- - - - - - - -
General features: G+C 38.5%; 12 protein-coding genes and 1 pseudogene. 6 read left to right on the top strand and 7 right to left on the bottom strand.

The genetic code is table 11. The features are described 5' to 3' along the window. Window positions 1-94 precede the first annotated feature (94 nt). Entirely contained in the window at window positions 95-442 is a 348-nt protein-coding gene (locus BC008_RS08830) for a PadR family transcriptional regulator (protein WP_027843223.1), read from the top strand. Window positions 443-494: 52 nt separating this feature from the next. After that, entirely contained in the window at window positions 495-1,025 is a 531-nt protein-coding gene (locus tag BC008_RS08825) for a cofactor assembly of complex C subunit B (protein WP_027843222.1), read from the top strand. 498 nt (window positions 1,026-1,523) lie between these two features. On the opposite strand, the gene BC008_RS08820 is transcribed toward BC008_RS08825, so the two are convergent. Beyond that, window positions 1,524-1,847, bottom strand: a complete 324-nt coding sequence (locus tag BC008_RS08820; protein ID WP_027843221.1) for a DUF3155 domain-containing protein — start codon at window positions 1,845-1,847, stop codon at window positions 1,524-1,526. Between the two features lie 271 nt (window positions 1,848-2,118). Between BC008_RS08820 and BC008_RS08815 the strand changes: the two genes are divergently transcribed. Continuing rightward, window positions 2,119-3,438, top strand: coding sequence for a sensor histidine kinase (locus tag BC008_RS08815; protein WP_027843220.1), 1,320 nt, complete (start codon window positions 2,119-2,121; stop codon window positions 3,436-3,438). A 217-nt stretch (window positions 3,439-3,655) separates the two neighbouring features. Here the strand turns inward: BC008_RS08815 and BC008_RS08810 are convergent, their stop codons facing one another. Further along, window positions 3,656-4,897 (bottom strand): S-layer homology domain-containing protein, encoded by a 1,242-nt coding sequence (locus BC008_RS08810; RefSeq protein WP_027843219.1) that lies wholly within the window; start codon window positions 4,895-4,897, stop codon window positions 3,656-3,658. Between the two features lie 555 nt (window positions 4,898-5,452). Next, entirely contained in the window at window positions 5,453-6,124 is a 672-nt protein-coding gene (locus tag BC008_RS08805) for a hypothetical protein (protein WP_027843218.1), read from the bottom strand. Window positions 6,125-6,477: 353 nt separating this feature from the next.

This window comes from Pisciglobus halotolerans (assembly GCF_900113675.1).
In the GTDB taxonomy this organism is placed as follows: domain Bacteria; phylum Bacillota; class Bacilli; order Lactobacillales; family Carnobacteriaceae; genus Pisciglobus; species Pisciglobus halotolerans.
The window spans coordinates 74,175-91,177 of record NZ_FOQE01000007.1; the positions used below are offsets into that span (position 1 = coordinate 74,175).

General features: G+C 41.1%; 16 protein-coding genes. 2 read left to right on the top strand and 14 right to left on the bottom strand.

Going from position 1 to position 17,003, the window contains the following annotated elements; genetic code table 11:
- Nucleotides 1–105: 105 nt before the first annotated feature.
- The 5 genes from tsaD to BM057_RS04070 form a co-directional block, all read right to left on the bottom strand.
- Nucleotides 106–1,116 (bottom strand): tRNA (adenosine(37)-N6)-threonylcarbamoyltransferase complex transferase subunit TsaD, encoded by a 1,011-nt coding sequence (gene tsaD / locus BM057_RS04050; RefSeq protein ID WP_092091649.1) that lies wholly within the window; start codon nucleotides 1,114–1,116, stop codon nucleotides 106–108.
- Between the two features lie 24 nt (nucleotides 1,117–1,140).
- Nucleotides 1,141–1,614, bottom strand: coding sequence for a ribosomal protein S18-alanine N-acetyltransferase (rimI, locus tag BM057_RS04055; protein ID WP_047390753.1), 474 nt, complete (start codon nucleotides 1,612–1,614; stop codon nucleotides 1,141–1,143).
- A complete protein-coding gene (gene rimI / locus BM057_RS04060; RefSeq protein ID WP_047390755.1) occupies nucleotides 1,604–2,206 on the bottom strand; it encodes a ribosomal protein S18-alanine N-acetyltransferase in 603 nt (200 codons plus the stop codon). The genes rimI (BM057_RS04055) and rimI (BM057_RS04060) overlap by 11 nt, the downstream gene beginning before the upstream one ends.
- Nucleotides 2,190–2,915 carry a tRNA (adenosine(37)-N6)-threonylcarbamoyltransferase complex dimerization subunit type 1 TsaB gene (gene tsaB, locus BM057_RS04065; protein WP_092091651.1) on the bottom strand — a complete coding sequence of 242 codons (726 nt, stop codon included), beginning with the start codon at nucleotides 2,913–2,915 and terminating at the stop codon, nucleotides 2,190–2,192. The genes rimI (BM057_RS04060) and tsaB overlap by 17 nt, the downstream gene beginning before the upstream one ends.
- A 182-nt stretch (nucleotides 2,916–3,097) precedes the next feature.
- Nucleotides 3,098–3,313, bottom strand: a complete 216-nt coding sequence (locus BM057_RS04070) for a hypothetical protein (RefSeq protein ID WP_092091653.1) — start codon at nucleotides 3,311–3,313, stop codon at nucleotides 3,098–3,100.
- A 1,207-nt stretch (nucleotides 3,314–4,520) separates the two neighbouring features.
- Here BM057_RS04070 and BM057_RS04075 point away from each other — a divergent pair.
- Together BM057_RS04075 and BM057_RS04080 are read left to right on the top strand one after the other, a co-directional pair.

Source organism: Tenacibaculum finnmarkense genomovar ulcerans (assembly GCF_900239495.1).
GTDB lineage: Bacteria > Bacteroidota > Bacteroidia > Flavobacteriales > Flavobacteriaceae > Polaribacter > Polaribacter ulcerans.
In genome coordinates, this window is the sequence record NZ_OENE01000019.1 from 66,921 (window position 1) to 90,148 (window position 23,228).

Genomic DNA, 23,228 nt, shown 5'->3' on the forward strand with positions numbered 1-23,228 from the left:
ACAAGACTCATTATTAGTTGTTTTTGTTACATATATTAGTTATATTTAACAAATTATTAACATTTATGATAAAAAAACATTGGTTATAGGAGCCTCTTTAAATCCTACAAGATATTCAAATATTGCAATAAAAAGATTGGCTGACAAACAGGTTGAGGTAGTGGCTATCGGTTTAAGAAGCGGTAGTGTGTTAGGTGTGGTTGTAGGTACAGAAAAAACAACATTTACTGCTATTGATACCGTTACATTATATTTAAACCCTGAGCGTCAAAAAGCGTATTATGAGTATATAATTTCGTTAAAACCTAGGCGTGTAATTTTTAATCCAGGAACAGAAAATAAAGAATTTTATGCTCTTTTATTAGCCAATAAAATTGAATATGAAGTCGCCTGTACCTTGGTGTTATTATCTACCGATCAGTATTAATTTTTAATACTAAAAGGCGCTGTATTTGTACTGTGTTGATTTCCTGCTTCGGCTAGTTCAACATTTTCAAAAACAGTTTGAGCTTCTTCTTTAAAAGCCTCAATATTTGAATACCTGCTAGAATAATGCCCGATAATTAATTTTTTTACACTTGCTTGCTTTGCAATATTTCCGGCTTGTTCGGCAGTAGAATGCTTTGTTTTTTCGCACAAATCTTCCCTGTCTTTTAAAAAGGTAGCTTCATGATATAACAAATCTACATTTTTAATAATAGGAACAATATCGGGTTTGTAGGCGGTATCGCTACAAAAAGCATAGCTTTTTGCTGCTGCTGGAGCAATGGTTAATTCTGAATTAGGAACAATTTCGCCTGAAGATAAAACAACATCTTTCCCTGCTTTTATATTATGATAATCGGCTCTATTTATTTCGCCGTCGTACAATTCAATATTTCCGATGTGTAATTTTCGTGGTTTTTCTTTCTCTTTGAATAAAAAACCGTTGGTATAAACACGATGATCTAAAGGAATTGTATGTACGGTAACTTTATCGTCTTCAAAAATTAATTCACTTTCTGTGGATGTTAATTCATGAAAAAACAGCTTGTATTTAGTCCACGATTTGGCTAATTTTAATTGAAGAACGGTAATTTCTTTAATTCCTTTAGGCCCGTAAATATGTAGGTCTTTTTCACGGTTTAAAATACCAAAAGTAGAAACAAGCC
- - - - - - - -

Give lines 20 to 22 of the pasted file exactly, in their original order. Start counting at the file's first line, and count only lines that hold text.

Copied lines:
Source organism: Tenacibaculum finnmarkense genomovar ulcerans (assembly GCF_900239495.1).
GTDB lineage: Bacteria > Bacteroidota > Bacteroidia > Flavobacteriales > Flavobacteriaceae > Polaribacter > Polaribacter ulcerans.
In genome coordinates, this window is the sequence record NZ_OENE01000019.1 from 66,921 (window position 1) to 90,148 (window position 23,228).